PATT MORRISON ASKS

Sheila Schuller Coleman: The reverend daughter

She shares the pulpit with her famous dad, the Rev. Robert H. Schuller, at the Crystal Cathedral.

Iwas 7 or 8 years old, reading my way through my kiddie encyclopedias, when I infuriated my Sunday school teacher by suggesting that the miraculous parting of the Red Sea was simply low tide. At that age, Sheila Schuller was working for her father's fledgling church. On Sunday mornings, she thumbtacked the Sunday school lessons to the wooden picnic tables at the Garden Grove drive-in theater where the Rev. Robert H. Schuller preached sermons from atop the snack stand.

Today, half a century later, Sheila Schuller Coleman and her dad share the pulpit at the Crystal Cathedral, heart of a vast faith empire that he founded. In 2006, her brother, Robert, succeeded their father as chief pastor and star of the internationally viewed "Hour of Power" TV show. But this year, father and son fell out publicly and painfully. And the little girl with the thumbtacks, ordained in May in the Reformed Church in America, stepped up.

The onetime schoolteacher and mother of four (her husband is president of the church) now co-leads a church whose drawing power has slipped. She hopes to expand the church's education role here, open schools in Africa, build back the church's membership and TV viewership, extend its multicultural outreach -- and, as she often says, help her legendary 83-year-old father to "finish strong."

As a little girl in Garden Grove, you answered your door to crying people asking for the pastor. Did you ever think "the pastor" would be you?

Heavens, no. Dad has this phrase, that great dreams of great dreamers are always transcendent. That's not it exactly, but the meaning behind it is, we are surprised that the reality transcends our dreams.

Did he talk like that at home?

Oh my, yes. He was just as dramatic and vociferous at home. He'd practice his messages on Saturday night, then the next morning in church, I'd go, "Oh, I know this story." Dad is such a mesmerizing storyteller, I could hear him tell the same story over and over again.

Billy Graham, Pat Robertson, Robert Schuller -- those are hard acts for sons to follow.

They are incredibly hard. I think what really saved me is the gender differentiation.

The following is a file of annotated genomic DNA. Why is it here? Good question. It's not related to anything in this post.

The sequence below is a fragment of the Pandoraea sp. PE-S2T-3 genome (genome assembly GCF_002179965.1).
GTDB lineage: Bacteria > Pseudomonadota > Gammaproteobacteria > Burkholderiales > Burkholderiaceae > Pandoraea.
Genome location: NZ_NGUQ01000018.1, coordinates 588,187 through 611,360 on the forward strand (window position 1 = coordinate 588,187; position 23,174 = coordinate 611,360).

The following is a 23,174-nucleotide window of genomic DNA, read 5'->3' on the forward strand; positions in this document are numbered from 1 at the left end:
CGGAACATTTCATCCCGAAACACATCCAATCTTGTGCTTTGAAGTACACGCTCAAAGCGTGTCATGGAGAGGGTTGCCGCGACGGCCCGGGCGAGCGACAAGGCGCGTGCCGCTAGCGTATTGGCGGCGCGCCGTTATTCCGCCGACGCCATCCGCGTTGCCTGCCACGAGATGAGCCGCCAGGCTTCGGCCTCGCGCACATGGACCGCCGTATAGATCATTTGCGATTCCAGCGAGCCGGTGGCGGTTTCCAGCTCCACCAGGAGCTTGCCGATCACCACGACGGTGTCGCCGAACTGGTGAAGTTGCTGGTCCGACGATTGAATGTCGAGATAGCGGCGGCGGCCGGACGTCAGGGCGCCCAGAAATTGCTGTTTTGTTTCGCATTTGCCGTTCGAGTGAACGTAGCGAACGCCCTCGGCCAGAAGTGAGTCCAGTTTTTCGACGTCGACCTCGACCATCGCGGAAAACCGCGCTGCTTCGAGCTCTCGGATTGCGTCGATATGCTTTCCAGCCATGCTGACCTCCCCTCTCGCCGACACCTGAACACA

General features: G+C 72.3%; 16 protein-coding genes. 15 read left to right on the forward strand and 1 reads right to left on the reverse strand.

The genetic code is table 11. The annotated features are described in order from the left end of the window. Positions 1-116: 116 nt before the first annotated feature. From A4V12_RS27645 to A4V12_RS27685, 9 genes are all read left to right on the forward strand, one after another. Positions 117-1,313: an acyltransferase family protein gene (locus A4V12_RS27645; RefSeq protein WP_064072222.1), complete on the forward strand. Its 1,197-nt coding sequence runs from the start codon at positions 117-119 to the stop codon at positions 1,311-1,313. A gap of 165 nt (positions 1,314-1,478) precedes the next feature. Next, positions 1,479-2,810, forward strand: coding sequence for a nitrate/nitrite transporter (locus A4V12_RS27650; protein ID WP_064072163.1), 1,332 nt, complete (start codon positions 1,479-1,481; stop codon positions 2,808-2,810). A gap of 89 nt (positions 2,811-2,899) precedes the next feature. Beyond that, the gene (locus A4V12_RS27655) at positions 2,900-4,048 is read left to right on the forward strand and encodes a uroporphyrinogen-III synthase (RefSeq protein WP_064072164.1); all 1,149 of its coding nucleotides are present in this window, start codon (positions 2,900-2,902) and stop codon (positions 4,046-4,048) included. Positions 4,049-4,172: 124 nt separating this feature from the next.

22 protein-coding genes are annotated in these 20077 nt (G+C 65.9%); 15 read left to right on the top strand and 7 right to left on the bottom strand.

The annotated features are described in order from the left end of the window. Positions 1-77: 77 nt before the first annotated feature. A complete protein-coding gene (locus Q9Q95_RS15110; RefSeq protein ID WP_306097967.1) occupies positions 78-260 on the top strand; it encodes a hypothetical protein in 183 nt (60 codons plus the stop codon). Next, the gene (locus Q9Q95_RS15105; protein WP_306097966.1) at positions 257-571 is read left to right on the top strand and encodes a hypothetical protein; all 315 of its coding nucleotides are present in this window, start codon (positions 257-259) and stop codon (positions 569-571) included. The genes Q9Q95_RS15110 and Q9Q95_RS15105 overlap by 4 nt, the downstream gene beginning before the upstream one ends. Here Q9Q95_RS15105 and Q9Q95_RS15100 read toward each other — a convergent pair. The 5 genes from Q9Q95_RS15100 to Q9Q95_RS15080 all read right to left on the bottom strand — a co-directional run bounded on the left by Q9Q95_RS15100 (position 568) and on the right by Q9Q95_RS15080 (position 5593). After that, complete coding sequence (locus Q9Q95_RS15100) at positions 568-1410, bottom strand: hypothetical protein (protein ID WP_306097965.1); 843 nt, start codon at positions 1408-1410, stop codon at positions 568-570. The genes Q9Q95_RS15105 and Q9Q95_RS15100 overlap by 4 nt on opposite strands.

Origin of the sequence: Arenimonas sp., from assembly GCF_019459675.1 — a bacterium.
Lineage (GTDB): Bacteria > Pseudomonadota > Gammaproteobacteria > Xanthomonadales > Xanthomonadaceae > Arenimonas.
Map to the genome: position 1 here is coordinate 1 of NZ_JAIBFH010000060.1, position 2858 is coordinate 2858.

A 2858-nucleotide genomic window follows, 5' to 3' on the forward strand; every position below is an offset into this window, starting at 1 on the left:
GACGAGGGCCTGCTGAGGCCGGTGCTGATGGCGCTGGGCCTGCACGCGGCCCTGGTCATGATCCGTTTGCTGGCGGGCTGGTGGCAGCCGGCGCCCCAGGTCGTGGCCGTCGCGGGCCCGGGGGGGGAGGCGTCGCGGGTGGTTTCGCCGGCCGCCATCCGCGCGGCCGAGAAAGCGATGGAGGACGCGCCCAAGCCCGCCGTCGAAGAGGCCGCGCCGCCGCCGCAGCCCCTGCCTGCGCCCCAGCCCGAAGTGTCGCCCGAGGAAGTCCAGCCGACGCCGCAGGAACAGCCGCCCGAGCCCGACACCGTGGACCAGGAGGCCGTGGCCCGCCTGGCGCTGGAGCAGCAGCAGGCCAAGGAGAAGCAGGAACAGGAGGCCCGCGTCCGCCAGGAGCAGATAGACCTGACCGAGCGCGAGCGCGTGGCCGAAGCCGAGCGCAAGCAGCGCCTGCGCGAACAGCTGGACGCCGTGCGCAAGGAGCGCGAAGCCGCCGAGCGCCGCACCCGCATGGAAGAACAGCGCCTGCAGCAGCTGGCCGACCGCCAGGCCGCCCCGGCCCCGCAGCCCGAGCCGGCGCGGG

How's that?

I never felt like I had to measure up to Dad. I wanted to have my life count for important things like his, but I didn't compare myself to him as much as, say, my brother did, or Franklin Graham to his father. It's so much harder for boys because it's a man following a man. But I did not grow up with that.

Nobody expected this of me -- I didn't expect this of me -- and I think that has been my saving grace. Even today, when I watch the two of us side by side -- which I don't like to do be because I always look a lot older and fatter than I think I do! -- it's just much easier. And it gives me the freedom to be who I am.

How does it feel to be up in the pulpit?

I'm having the time of my life. I was in drama and theater when I was in high school, so I'm not shy. I love being with Dad. I'm his legs, he calls me.

The denominations that don't want women to be ordained -- what are they missing?

Jesus Christ came to break barriers, and he broke not only barriers between Jew and Gentile, he also broke barriers between men and women. He was surrounded by women who took the Gospel and spread it. So I am thrilled. I've been hearing from young girls: "I can consider being in ministry now." Women weren't ordained until 1973 in our denomination; that was the year I graduated from college!

Your father's theology doesn't put an emphasis on sin but on faith and hope.

People talk about the legacy of the buildings, but I believe his message is probably his most important legacy. He grew up in a home where it was, "You don't do this, you don't do that." He's said we focus so much on what not to do that you could spend your whole life just living under that oppression. You miss out on all the good you should be doing. Today other churchmen are following suit -- they've been influenced by Dad.

He took it on the chin for years and years, that he wasn't teaching enough sin and he wasn't Christian enough. Other pastors in neighboring churches [were] warning their congregants against him. When I asked him, he said, "Sheila, I don't care what they say about me. Those are Christians. They already know Jesus Christ. I'm worried about non-Christians."

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